Have you ever suffered from an attack of the “shoulds”? How did you feel afterwards- heavy? Depressed? Anxious? Tense? Pissed off? Sad? Alone? Whatever it was, even if the “should” was momentarily motivating, I would imagine the longer term impact left you feeling worse rather than better. Especially if your “shoulds” follow you around like your shadow, never leaving your side.
Somewhere along the line, many of us developed the notion that harsh self talk was going to keep us “on track”, but psychologically speaking it actually undermines our sense of confidence that we can trust ourselves to know what we need. Compassionate self talk can get us to the same end point, with much less turmoil and a boost to our self esteem. When we practice speaking to ourselves from a place of compassion, we are validating our present circumstances and using tender or encouraging messages to move ourselves forward.
When the “shoulds” enter into the realm of our relationships, we know that we are in for trouble. Our expectations of self and others can deeply interfere from having a more realistic and broader perspective of the situation at hand. We can become defensive, hurt, or critical, undermining the capacity for intimacy and connection. If we are honest with ourselves, often the “shoulds” are connected to past experiences or relationships, perhaps triggered by something in the hear and now that reminds us of the unfinished business. To address those unmet needs from the past, we need to be clear about what our expectations were and how we can help ourselves in this moment to grieve and heal from the hurt.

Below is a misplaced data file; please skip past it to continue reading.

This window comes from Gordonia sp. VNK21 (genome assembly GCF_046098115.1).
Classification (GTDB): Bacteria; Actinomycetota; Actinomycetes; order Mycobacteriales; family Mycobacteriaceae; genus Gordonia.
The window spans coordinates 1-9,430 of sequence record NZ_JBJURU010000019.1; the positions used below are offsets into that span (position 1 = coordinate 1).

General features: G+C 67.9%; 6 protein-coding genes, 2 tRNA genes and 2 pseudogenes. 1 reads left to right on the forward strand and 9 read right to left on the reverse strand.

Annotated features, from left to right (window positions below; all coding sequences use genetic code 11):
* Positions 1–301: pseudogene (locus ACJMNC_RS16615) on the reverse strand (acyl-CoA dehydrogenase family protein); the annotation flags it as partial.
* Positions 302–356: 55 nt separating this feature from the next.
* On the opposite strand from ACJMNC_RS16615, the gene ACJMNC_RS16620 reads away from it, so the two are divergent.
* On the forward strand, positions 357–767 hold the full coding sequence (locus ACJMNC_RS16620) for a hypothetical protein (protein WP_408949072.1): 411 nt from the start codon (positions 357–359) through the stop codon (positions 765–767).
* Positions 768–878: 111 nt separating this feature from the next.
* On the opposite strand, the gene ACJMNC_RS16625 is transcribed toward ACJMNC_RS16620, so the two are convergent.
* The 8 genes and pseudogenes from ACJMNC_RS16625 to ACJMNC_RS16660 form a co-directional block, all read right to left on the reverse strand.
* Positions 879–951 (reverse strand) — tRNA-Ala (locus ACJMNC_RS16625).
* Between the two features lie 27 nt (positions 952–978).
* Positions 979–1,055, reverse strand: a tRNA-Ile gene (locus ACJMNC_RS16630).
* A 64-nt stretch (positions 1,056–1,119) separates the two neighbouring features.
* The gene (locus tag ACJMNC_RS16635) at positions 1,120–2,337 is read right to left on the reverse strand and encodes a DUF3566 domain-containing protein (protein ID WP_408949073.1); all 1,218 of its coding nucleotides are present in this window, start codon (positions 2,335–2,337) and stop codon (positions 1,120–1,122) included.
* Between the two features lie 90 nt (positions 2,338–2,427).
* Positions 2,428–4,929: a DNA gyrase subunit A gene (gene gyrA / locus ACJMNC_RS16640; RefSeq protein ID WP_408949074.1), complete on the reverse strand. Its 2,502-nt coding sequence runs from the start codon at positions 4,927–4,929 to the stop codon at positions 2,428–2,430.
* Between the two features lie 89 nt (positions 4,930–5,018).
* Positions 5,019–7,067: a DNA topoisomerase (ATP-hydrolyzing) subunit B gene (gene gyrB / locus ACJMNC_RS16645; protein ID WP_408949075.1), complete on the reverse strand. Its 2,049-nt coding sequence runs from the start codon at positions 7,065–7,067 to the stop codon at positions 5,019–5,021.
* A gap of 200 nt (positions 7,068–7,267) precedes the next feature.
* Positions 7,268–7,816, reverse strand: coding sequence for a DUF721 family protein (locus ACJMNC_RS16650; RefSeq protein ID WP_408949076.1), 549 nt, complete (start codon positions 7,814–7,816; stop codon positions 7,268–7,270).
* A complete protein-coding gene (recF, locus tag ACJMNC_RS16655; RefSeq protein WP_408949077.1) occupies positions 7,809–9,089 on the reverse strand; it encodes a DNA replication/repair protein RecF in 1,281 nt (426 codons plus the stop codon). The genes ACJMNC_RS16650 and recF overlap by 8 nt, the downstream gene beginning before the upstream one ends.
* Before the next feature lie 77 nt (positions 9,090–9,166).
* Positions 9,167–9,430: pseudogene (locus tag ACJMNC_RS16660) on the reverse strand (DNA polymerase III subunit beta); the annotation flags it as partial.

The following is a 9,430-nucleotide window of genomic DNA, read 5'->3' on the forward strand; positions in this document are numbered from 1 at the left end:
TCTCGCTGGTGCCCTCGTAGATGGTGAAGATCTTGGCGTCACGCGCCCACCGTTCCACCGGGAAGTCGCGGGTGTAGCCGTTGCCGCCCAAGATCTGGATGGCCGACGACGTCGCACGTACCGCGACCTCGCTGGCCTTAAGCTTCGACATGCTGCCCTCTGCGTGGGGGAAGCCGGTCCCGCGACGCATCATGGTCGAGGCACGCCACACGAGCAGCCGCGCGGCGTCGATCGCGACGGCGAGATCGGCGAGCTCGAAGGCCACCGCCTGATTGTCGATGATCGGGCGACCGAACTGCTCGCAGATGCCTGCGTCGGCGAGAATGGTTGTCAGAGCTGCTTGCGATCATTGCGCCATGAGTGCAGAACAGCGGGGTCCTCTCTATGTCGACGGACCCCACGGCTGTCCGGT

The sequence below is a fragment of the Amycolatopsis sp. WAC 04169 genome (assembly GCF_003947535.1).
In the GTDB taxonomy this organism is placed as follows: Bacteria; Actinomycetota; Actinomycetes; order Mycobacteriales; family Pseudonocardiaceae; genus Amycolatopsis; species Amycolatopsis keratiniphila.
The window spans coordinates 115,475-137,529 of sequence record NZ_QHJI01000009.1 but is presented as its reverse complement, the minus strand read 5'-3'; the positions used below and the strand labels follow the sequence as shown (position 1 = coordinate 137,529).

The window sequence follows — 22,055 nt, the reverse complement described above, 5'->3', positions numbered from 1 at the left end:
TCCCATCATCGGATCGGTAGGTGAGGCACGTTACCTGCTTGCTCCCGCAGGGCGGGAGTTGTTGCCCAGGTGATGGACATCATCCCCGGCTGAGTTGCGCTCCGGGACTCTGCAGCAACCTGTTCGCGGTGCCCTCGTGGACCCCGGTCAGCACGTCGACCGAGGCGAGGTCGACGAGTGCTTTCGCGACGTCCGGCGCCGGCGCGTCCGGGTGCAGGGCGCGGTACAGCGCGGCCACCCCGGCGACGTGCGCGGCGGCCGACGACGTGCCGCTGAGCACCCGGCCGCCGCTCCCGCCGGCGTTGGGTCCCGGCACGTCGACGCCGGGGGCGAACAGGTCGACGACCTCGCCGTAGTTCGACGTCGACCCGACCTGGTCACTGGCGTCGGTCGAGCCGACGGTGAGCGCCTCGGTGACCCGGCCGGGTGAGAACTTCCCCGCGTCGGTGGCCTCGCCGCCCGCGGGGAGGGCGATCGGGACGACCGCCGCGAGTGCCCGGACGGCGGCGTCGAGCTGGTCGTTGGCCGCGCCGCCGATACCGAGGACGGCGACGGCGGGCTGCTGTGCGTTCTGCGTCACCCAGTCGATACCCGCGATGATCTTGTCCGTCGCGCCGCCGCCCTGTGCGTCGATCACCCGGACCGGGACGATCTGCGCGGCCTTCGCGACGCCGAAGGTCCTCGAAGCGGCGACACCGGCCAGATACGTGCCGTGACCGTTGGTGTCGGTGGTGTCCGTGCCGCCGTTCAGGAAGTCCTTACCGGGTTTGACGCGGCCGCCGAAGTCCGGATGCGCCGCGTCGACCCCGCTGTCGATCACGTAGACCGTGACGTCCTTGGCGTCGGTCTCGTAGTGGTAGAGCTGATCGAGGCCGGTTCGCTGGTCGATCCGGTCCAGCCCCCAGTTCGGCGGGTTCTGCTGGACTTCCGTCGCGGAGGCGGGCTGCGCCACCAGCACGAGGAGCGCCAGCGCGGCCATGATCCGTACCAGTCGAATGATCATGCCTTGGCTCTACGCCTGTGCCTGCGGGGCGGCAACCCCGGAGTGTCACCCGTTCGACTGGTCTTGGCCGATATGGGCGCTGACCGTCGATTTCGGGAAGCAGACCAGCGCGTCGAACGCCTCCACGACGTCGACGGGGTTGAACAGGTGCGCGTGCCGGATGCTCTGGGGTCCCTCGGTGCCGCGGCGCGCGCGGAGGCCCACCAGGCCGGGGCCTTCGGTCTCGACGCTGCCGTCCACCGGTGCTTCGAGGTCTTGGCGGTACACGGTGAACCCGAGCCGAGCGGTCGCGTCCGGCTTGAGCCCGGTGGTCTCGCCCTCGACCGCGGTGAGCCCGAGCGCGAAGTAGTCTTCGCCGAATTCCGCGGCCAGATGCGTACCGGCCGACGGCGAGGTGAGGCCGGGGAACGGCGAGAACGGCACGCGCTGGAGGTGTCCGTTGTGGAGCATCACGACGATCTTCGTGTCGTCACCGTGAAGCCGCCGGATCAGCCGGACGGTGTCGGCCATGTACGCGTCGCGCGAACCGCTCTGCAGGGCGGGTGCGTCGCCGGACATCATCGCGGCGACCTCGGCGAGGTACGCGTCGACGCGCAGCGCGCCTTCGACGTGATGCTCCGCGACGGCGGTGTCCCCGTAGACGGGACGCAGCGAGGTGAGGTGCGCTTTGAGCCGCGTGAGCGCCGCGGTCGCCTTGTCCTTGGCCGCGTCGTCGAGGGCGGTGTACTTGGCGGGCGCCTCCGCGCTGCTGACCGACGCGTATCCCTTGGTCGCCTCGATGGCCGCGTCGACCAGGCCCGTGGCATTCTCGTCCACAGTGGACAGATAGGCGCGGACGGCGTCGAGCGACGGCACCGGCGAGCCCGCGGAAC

Expectations are frequently the guest of honor in our suffering. They can bind us to our suffering, and rather than growing spiritually it can harm our body, mind, spirit and self. If we seek liberation, learning how to revise our expectations is the path we must wander down. Examining our expectations may involve endings, an ending of a habit which may have served us in some particular way but no longer does, an ending of a relationship or experience. However, when we chose to end something because we have revised our expectations, typically we are not left with unfinished business. Especially if we end through a compassionate, yet clear, voice.
So today, think about an unrealistic expectation that you have held for yourself or someone else. Where do you think it came from? Taking time to journal through writing or art- ie, capturing your internal experience and making it external, may help you process it. Now, think about how you might revise that expectation, even if it is just a tiny bit, and observe how you feel inside. If you feel a little lighter, you are likely on the right path.
– Stephanie McLeod-Estevez, LCPC, is an art therapist and breast cancer survivor, who works as an oncology counselor at the Dempsey Center. She began Creative Transformations to help others who are healing from a life threatening illness or injury. Creative Transformations offers individual sessions, in person or via Skype, workshops, and this weekly blog. Sign up today so you never miss one by visiting our website, Creative Transformations, where you will also find the links to our Facebook, Twitter and Instagram pages.